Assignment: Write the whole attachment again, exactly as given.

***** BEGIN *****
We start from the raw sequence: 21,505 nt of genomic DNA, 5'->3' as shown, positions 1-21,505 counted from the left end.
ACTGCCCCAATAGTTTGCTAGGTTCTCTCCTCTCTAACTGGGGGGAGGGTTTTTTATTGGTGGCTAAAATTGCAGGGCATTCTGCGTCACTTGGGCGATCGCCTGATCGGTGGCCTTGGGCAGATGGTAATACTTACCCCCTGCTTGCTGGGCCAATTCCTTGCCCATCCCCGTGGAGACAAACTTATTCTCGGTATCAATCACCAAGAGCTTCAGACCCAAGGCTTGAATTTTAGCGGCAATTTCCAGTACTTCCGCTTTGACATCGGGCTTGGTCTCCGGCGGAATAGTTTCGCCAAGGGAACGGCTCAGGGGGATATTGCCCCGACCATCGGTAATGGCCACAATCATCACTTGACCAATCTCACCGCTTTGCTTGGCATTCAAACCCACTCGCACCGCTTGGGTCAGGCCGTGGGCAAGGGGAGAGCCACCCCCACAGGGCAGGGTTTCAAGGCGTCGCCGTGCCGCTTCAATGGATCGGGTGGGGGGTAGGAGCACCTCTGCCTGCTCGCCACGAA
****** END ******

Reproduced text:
We start from the raw sequence: 21,505 nt of genomic DNA, 5'->3' as shown, positions 1-21,505 counted from the left end.
ACTGCCCCAATAGTTTGCTAGGTTCTCTCCTCTCTAACTGGGGGGAGGGTTTTTTATTGGTGGCTAAAATTGCAGGGCATTCTGCGTCACTTGGGCGATCGCCTGATCGGTGGCCTTGGGCAGATGGTAATACTTACCCCCTGCTTGCTGGGCCAATTCCTTGCCCATCCCCGTGGAGACAAACTTATTCTCGGTATCAATCACCAAGAGCTTCAGACCCAAGGCTTGAATTTTAGCGGCAATTTCCAGTACTTCCGCTTTGACATCGGGCTTGGTCTCCGGCGGAATAGTTTCGCCAAGGGAACGGCTCAGGGGGATATTGCCCCGACCATCGGTAATGGCCACAATCATCACTTGACCAATCTCACCGCTTTGCTTGGCATTCAAACCCACTCGCACCGCTTGGGTCAGGCCGTGGGCAAGGGGAGAGCCACCCCCACAGGGCAGGGTTTCAAGGCGTCGCCGTGCCGCTTCAATGGATCGGGTGGGGGGTAGGAGCACCTCTGCCTGCTCGCCACGAA